It’s come as absolutely no surprise that the new Netflix drama, Bridgerton, has gotten people’s attention. Produced by Shonda Rhimes and based off of Julia Quinn’s best-selling novels, this Gossip Girl-like series is an ode to 19th-century high society. The plot tells us about the life of the Bridgerton family as their eldest daughter, Daphne (Phoebe Dyenevor), makes her debut into London's marriage market. Along with the other debutantes, the girls struggle to overshadow one another in competition to find the most suitable husband.
The show is filled with grand soirees and balls, with every character dressed in lavish clothing and jewels. Considering its current popularity, Bridgerton has definitely left its viewers mesmerized. If you haven’t seen it yet, the costumes alone are enough to catch your eye as the characters look like they’ve jumped right out of the pages of a story book.
For all its grandiosity, did you know that it actually took five months of preparation to create Bridgerton’s costumes? In a recent interview with Vogue, the show’s costume designer Ellen Mirojnick revealed that it took a team of 238 people and over 7500 pieces to complete the show’s wardrobe! The feat is impressive to say the least, considering that the Netflix show is only eight episodes long. According to the interview, they made over 5000 costumes for season one. In fact, the main lead, Phoebe Dynevor, had 104 costumes all to herself!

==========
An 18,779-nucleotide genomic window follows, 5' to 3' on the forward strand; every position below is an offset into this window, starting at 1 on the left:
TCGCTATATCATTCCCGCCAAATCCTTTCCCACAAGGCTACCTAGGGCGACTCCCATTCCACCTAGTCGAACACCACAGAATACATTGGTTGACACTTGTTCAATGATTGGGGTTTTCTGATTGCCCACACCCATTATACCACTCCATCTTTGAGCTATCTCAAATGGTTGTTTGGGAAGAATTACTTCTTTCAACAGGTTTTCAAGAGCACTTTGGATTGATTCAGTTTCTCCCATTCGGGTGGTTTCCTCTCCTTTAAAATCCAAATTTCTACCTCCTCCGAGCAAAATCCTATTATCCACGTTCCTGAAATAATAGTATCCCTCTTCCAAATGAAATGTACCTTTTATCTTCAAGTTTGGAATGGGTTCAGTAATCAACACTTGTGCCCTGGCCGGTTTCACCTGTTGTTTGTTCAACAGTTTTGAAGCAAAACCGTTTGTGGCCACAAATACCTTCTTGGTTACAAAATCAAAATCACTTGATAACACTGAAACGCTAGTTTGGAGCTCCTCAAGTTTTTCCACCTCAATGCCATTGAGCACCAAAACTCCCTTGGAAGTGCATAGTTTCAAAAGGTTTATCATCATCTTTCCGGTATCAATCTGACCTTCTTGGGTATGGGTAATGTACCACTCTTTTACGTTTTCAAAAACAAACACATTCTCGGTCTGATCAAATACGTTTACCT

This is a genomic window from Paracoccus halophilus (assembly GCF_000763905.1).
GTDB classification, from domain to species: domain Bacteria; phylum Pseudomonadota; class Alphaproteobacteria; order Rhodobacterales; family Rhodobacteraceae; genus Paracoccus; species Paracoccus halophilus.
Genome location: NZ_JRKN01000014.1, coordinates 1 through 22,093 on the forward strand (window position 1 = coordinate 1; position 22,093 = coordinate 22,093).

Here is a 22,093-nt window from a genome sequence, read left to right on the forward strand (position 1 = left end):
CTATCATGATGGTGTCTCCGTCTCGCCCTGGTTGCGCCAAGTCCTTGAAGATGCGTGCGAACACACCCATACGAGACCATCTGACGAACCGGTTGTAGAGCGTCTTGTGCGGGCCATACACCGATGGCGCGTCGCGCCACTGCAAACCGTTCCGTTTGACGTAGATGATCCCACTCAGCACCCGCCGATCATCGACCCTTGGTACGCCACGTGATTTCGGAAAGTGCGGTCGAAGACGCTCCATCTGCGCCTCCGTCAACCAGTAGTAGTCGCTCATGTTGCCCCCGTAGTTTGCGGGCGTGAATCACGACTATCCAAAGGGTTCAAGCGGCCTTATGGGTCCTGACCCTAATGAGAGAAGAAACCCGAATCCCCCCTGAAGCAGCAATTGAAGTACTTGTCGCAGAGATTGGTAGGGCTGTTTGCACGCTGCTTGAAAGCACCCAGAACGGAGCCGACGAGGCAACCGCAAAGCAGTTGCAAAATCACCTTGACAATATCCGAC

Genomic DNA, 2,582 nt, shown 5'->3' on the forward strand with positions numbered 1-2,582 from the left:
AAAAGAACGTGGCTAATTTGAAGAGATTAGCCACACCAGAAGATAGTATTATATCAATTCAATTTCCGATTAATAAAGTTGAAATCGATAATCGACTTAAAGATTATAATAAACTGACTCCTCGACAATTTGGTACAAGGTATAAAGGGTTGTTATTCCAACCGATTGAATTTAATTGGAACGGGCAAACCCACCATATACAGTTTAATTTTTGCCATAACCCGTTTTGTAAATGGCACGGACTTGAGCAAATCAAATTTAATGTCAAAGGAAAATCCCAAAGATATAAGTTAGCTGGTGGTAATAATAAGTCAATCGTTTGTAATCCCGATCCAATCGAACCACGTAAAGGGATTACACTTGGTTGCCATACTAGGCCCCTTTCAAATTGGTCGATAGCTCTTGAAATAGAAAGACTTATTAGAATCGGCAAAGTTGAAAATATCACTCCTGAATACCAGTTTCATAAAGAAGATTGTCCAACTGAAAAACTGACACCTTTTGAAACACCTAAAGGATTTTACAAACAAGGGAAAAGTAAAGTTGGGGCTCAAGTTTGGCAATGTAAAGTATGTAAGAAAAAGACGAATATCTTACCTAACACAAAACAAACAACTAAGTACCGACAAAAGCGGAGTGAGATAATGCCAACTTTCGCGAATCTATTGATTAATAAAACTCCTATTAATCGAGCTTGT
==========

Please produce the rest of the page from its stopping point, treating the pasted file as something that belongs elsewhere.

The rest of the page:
A photo of Ellen Mirojnick’s mood board for the wardrobe was even posted on Facebook by the novel’s author Julia Quinn, revealing her inspiration which stemmed from runway Haute Couture looks to Regency-era paintings. Mirojnick says that one of her main references was the Christian Dior: Designer of Dreams exhibition in London, which heavily inspired most of the looks in the show.
She also made the effort to make the costumes feel more modern, favoring scooped necklines over straight ones. They focused on showing a lot of skin for the characters, wanting to make them appear youthful, sexy, and fun to create an atmosphere far different from the typical restrained period drama.
Additionally, bonnets and muslin dresses were even banned from the show. “There were no bonnets, but we do nod to them with our hair accessories. We took that half-moon shape and created these straw [pieces] accented with flowers or feathers that sit on top of the head,” Mirojnick told Vogue. “Another no-no were muslin dresses. There’s a limpness to them that we didn’t want.”
The color palette plays a significant role as well. Notice how the Bridgertons are often dressed in powdery blues, silvers, and greens to symbolize them being the most notable family of the season. In contrast, the Featheringtons are in overly citrus-colored frocks because they desperately want to be seen.
Fun fact: Mirojnick’s favorite character to dress out of all of them was Queen Charlotte (Golda Rosheuvel). Mirojnick explains, “The real Queen Charlotte was known for never changing her silhouette from when she became queen in the 18th century. So, it was quite elaborate between her gowns, the trims and her hair, which changes all the time. She looks like cotton candy in every conceivable flavor. For me, she embodies what Bridgerton is all about.”
Mirojnick is the same genius responsible for the costumes of Behind the Candelabra, The Greatest Showman, and Maleficent: Mistress of Evil. She surely didn’t disappoint with her work on Bridgerton, as she helped bring the story to life with the enchanting and intricate silhouettes she created for the show.
You can stream all eight episodes of Bridgerton exclusively on Netflix.